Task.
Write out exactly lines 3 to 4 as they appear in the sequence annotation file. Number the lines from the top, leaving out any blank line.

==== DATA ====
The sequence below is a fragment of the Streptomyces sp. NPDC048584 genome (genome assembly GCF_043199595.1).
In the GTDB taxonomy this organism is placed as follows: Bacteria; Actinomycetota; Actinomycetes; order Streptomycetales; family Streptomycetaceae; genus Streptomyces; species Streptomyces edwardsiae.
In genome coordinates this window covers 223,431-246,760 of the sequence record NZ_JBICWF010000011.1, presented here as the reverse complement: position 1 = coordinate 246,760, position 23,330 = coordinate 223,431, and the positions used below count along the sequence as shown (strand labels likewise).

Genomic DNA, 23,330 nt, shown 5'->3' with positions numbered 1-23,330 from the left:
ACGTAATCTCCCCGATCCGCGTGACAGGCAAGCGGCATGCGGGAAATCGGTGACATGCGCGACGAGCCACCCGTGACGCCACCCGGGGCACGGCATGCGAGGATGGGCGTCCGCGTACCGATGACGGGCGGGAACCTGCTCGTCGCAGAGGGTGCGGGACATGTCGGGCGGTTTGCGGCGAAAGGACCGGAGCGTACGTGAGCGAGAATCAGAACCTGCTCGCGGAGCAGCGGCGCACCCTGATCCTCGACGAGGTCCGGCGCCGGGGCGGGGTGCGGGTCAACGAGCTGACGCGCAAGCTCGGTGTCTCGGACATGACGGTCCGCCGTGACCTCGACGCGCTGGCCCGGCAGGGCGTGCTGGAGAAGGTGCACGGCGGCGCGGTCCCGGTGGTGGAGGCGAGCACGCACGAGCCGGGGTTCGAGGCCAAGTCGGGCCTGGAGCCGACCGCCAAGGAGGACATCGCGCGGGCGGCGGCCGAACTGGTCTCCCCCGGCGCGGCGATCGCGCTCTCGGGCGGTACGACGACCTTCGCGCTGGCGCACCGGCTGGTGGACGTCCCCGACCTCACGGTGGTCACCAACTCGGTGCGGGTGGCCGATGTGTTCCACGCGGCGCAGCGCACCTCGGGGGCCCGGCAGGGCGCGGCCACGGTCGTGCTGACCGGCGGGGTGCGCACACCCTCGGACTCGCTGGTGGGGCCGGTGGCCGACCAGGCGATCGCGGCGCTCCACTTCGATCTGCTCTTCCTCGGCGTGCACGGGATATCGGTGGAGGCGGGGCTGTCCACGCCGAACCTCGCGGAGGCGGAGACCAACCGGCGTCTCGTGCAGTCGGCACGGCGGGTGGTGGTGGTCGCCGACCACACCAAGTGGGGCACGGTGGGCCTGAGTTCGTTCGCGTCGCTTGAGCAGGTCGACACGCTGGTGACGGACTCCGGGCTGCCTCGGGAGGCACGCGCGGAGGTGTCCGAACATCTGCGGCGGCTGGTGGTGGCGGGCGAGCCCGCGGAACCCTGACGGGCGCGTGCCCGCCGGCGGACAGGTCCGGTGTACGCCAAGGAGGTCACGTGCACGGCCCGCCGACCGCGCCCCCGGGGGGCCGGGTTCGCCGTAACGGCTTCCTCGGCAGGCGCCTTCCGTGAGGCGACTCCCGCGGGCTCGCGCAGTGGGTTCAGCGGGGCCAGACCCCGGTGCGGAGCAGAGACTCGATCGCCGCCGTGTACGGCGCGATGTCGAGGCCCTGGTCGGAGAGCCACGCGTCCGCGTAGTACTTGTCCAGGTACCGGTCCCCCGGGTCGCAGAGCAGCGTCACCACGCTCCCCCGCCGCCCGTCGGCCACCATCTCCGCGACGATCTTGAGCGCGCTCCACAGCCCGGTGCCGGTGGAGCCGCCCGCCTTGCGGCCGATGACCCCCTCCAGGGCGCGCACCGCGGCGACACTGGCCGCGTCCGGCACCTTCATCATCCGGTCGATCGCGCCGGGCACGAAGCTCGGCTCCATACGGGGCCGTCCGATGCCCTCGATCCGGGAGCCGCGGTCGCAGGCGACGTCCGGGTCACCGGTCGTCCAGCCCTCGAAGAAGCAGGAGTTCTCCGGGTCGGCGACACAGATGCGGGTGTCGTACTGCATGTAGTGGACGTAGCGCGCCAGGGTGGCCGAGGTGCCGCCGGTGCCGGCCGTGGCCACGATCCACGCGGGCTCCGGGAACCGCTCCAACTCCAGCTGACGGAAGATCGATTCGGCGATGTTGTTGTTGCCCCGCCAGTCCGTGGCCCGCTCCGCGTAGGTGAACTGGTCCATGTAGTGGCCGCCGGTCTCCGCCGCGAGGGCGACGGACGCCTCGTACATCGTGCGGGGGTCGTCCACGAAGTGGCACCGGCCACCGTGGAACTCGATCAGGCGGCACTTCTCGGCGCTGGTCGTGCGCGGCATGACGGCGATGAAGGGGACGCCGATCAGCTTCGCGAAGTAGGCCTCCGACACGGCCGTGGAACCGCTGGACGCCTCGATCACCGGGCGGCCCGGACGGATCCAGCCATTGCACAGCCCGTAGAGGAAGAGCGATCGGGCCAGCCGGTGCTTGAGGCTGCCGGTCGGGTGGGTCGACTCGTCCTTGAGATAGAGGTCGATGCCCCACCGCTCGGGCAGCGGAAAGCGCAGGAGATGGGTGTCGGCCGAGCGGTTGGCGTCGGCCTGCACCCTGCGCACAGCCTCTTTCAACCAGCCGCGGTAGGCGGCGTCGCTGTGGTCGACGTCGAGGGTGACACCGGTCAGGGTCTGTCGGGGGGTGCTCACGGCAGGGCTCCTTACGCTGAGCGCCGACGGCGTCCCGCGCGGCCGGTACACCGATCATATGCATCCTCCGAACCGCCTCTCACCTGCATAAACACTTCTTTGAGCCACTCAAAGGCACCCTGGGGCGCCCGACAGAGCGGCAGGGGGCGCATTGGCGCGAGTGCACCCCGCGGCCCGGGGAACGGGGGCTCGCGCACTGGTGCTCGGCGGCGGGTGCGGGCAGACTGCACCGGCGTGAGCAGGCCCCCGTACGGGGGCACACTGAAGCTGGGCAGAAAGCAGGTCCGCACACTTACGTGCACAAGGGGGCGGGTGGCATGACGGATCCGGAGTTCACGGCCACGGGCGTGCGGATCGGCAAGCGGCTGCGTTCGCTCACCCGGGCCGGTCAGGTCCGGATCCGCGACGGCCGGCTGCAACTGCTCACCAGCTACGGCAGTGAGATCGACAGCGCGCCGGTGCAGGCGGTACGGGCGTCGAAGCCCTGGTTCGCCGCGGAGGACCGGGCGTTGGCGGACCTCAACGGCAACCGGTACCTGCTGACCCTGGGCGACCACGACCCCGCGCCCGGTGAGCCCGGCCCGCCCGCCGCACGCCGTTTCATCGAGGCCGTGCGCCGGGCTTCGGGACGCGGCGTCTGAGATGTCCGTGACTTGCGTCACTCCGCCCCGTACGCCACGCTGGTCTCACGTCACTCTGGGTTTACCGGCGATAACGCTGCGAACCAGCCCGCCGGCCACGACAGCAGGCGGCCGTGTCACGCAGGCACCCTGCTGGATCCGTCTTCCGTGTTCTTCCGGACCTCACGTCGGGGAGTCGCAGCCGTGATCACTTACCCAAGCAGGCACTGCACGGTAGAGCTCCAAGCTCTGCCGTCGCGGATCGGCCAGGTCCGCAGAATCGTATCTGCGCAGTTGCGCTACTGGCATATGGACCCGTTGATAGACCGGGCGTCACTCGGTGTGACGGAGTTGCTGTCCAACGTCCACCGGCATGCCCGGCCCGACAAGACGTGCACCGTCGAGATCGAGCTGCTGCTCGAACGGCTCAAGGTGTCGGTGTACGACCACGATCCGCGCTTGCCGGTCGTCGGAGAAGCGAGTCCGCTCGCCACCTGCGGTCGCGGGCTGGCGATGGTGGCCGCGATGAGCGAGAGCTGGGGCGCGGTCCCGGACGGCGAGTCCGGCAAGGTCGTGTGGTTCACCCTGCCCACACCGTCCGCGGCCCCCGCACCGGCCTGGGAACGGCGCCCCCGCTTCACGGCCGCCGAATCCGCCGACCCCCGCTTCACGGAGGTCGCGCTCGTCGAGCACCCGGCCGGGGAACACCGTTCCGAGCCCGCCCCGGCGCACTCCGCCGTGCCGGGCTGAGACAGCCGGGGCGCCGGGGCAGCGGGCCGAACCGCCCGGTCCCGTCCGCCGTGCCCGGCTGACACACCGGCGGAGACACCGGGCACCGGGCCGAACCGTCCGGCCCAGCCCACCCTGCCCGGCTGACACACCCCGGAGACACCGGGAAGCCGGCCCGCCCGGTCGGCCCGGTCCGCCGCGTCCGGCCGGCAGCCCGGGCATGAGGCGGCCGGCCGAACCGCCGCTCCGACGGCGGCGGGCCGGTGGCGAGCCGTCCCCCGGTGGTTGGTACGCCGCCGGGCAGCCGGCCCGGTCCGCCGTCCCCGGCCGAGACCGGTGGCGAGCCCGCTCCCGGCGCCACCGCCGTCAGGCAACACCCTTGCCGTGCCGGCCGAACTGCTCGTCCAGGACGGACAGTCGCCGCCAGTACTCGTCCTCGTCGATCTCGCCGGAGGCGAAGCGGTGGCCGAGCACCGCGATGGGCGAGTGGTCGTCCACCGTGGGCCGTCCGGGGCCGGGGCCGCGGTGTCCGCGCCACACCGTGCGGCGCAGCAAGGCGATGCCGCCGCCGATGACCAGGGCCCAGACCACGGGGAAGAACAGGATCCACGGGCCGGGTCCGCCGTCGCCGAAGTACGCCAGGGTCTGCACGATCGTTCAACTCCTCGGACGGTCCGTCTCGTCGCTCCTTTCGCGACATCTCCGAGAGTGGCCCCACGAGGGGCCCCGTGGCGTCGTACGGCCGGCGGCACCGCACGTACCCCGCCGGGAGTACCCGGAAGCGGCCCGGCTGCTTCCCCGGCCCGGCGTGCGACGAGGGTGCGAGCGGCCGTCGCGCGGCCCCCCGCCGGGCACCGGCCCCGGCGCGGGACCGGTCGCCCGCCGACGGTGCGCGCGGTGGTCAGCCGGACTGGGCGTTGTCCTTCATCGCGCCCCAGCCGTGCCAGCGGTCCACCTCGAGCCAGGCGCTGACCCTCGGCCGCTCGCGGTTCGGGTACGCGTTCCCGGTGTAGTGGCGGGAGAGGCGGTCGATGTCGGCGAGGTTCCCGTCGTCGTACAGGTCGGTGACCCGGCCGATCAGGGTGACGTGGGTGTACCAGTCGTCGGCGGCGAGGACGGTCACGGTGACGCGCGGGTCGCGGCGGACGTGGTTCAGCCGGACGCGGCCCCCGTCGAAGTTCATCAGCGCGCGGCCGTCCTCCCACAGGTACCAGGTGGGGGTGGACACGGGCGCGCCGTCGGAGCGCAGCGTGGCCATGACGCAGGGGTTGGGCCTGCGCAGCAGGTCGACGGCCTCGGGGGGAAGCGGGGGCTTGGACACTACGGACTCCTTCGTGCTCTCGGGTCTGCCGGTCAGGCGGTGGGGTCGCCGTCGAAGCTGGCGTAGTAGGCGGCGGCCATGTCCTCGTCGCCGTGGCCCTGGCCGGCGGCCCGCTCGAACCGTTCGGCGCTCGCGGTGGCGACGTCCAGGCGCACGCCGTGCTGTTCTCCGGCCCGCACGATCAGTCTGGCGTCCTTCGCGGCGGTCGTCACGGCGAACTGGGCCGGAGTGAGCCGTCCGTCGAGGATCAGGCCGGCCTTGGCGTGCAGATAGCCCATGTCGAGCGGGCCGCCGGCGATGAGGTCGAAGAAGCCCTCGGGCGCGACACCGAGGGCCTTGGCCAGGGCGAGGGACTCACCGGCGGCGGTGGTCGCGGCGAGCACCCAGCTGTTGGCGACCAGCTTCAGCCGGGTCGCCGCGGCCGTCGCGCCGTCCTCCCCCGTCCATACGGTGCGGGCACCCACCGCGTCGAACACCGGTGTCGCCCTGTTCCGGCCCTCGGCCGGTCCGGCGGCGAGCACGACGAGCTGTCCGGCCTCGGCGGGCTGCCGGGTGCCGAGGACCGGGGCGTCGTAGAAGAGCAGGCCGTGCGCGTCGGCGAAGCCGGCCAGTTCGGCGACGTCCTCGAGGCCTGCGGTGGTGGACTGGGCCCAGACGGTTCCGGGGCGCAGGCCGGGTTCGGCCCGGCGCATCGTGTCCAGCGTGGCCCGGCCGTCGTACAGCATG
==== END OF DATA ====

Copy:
In genome coordinates this window covers 223,431-246,760 of the sequence record NZ_JBICWF010000011.1, presented here as the reverse complement: position 1 = coordinate 246,760, position 23,330 = coordinate 223,431, and the positions used below count along the sequence as shown (strand labels likewise).

Genomic DNA, 23,330 nt, shown 5'->3' with positions numbered 1-23,330 from the left: